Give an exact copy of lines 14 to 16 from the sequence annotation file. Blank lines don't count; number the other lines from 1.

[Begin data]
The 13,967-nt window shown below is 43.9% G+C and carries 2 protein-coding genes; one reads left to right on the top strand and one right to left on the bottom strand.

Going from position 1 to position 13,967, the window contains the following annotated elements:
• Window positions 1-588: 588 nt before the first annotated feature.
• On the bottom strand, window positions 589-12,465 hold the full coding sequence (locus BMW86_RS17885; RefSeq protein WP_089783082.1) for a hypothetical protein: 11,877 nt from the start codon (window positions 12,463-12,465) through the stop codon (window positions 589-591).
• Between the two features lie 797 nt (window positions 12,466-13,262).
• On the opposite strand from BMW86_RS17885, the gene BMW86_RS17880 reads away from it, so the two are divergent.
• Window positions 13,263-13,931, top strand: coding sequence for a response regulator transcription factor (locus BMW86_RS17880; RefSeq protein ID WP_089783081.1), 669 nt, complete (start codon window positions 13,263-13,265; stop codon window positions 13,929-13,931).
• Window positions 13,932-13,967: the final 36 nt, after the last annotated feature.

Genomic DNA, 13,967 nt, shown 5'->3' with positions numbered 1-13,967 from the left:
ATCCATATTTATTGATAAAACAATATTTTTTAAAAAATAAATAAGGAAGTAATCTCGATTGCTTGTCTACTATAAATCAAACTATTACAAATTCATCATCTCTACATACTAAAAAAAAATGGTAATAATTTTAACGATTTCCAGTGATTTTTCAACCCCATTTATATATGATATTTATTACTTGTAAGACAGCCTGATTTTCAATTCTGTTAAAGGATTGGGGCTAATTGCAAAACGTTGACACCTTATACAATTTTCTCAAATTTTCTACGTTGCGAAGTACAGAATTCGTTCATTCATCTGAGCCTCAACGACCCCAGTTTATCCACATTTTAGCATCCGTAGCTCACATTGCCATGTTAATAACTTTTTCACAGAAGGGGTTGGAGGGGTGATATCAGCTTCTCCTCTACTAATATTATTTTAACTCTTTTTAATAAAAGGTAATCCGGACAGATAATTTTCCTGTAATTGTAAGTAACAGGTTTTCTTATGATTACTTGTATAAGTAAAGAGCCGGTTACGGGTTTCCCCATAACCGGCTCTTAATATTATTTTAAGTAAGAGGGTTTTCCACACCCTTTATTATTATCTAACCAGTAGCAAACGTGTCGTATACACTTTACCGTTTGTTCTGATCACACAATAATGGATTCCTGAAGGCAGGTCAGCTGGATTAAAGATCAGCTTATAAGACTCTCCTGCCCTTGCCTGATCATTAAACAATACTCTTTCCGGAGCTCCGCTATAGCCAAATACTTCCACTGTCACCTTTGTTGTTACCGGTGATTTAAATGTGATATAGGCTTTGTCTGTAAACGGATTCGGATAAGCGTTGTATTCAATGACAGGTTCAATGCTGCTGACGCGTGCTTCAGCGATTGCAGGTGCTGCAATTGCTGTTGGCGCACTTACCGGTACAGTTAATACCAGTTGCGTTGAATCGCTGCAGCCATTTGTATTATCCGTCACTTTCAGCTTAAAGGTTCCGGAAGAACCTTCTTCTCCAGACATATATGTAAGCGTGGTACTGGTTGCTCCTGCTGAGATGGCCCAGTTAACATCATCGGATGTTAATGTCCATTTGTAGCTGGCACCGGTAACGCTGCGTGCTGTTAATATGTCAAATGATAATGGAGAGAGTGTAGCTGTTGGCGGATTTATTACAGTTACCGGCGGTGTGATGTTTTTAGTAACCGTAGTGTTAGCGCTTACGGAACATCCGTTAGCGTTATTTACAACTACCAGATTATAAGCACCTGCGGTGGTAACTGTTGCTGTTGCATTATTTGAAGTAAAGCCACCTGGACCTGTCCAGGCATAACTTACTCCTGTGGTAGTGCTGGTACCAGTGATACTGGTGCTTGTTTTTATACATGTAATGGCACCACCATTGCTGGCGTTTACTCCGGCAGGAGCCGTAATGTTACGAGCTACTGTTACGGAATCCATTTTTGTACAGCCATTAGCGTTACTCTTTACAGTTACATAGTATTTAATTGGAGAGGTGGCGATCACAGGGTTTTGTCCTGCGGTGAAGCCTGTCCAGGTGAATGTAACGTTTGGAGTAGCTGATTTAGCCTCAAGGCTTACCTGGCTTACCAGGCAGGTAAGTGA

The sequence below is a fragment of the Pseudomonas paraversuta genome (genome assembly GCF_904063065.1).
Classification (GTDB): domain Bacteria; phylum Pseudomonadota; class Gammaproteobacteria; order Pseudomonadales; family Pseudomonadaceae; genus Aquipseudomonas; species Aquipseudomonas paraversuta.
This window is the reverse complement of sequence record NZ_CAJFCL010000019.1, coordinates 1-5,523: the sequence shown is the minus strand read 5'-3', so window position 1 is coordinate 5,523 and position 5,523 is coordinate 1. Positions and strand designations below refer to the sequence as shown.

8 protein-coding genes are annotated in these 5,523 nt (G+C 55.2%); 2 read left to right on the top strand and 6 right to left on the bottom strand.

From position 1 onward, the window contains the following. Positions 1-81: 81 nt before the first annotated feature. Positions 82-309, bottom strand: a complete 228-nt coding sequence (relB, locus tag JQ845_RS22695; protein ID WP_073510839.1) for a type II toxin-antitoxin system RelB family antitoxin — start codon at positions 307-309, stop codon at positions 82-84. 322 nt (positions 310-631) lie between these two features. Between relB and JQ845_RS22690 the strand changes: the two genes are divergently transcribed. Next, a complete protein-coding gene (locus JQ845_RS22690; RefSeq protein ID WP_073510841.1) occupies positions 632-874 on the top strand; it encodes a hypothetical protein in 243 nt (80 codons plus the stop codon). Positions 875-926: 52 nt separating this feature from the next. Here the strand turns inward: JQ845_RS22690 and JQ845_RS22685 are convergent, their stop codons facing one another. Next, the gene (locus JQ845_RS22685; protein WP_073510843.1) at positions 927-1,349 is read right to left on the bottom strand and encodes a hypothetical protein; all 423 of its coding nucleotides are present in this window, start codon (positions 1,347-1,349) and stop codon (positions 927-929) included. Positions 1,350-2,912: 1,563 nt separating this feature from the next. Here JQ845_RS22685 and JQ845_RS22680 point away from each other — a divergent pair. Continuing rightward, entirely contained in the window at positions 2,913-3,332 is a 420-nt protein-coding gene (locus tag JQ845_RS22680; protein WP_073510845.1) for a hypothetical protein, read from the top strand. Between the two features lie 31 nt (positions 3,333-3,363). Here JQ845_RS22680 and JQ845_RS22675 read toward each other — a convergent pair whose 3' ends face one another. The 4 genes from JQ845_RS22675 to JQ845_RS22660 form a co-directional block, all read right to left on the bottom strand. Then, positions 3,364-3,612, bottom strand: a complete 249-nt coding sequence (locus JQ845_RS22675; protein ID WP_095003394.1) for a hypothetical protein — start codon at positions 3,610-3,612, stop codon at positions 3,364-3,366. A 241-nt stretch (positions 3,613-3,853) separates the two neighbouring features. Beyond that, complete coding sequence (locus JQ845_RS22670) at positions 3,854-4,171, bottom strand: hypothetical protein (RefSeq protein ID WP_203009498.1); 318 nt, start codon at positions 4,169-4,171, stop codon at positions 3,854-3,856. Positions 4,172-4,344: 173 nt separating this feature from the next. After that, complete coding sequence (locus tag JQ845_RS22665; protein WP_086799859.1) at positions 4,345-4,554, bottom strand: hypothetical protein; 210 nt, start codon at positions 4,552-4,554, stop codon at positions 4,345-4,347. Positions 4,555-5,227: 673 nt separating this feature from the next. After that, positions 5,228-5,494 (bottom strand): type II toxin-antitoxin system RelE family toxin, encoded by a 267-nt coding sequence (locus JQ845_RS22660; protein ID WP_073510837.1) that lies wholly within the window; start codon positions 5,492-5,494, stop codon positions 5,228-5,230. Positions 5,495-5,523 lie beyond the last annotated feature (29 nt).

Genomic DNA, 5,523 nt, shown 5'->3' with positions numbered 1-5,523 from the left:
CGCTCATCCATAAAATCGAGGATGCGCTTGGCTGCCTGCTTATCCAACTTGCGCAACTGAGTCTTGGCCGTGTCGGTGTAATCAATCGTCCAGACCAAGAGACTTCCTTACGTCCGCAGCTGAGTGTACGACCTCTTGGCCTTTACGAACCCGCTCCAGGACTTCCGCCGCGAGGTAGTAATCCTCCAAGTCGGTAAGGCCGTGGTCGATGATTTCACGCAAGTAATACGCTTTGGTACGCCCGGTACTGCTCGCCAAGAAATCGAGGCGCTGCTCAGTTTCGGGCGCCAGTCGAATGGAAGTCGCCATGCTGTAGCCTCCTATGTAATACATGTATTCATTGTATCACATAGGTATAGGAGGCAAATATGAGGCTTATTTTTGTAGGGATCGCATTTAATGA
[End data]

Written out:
8 protein-coding genes are annotated in these 5,523 nt (G+C 55.2%); 2 read left to right on the top strand and 6 right to left on the bottom strand.

From position 1 onward, the window contains the following. Positions 1-81: 81 nt before the first annotated feature. Positions 82-309, bottom strand: a complete 228-nt coding sequence (relB, locus tag JQ845_RS22695; protein ID WP_073510839.1) for a type II toxin-antitoxin system RelB family antitoxin — start codon at positions 307-309, stop codon at positions 82-84. 322 nt (positions 310-631) lie between these two features. Between relB and JQ845_RS22690 the strand changes: the two genes are divergently transcribed. Next, a complete protein-coding gene (locus JQ845_RS22690; RefSeq protein ID WP_073510841.1) occupies positions 632-874 on the top strand; it encodes a hypothetical protein in 243 nt (80 codons plus the stop codon). Positions 875-926: 52 nt separating this feature from the next. Here the strand turns inward: JQ845_RS22690 and JQ845_RS22685 are convergent, their stop codons facing one another. Next, the gene (locus JQ845_RS22685; protein WP_073510843.1) at positions 927-1,349 is read right to left on the bottom strand and encodes a hypothetical protein; all 423 of its coding nucleotides are present in this window, start codon (positions 1,347-1,349) and stop codon (positions 927-929) included. Positions 1,350-2,912: 1,563 nt separating this feature from the next. Here JQ845_RS22685 and JQ845_RS22680 point away from each other — a divergent pair. Continuing rightward, entirely contained in the window at positions 2,913-3,332 is a 420-nt protein-coding gene (locus tag JQ845_RS22680; protein WP_073510845.1) for a hypothetical protein, read from the top strand. Between the two features lie 31 nt (positions 3,333-3,363). Here JQ845_RS22680 and JQ845_RS22675 read toward each other — a convergent pair whose 3' ends face one another. The 4 genes from JQ845_RS22675 to JQ845_RS22660 form a co-directional block, all read right to left on the bottom strand. Then, positions 3,364-3,612, bottom strand: a complete 249-nt coding sequence (locus JQ845_RS22675; protein ID WP_095003394.1) for a hypothetical protein — start codon at positions 3,610-3,612, stop codon at positions 3,364-3,366. A 241-nt stretch (positions 3,613-3,853) separates the two neighbouring features. Beyond that, complete coding sequence (locus JQ845_RS22670) at positions 3,854-4,171, bottom strand: hypothetical protein (RefSeq protein ID WP_203009498.1); 318 nt, start codon at positions 4,169-4,171, stop codon at positions 3,854-3,856. Positions 4,172-4,344: 173 nt separating this feature from the next. After that, complete coding sequence (locus tag JQ845_RS22665; protein WP_086799859.1) at positions 4,345-4,554, bottom strand: hypothetical protein; 210 nt, start codon at positions 4,552-4,554, stop codon at positions 4,345-4,347. Positions 4,555-5,227: 673 nt separating this feature from the next. After that, positions 5,228-5,494 (bottom strand): type II toxin-antitoxin system RelE family toxin, encoded by a 267-nt coding sequence (locus JQ845_RS22660; protein ID WP_073510837.1) that lies wholly within the window; start codon positions 5,492-5,494, stop codon positions 5,228-5,230. Positions 5,495-5,523 lie beyond the last annotated feature (29 nt).

Genomic DNA, 5,523 nt, shown 5'->3' with positions numbered 1-5,523 from the left: